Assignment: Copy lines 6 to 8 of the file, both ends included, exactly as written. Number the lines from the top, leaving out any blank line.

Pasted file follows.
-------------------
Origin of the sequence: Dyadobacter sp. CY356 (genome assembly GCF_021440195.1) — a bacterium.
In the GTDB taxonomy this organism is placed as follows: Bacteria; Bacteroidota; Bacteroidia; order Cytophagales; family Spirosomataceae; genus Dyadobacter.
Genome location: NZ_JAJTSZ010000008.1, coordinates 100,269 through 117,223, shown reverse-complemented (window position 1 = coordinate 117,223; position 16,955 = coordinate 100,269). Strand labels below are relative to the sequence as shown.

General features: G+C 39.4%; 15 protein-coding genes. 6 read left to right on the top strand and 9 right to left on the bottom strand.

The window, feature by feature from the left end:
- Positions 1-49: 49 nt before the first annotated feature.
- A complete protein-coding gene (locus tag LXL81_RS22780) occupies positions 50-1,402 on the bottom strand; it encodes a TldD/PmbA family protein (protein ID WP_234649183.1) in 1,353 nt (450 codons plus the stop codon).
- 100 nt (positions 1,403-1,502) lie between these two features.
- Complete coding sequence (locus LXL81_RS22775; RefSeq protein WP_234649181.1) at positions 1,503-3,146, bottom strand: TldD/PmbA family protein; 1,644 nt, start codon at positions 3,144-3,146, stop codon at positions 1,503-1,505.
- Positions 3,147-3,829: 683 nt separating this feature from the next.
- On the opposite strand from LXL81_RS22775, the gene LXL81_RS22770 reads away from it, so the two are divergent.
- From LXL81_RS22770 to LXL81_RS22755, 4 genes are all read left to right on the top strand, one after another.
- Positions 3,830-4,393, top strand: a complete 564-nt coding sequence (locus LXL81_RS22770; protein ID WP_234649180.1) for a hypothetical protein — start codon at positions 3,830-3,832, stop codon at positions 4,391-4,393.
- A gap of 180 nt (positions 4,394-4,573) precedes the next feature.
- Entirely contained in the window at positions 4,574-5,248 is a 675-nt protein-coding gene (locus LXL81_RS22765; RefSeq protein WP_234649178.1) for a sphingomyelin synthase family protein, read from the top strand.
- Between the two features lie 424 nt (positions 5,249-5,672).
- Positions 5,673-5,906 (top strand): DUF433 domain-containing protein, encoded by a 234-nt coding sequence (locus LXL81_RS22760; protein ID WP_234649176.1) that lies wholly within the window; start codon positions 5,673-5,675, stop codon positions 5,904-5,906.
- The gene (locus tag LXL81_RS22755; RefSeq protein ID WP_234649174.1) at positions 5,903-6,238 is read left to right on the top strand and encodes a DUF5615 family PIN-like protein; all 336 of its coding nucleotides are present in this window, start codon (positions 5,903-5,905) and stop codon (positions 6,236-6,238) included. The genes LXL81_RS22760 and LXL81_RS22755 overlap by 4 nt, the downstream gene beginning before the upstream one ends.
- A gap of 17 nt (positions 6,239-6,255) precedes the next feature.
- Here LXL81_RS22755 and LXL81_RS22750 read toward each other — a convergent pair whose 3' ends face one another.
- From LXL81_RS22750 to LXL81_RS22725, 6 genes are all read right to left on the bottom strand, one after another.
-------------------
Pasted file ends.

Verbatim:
- Positions 1-49: 49 nt before the first annotated feature.
- A complete protein-coding gene (locus tag LXL81_RS22780) occupies positions 50-1,402 on the bottom strand; it encodes a TldD/PmbA family protein (protein ID WP_234649183.1) in 1,353 nt (450 codons plus the stop codon).
- 100 nt (positions 1,403-1,502) lie between these two features.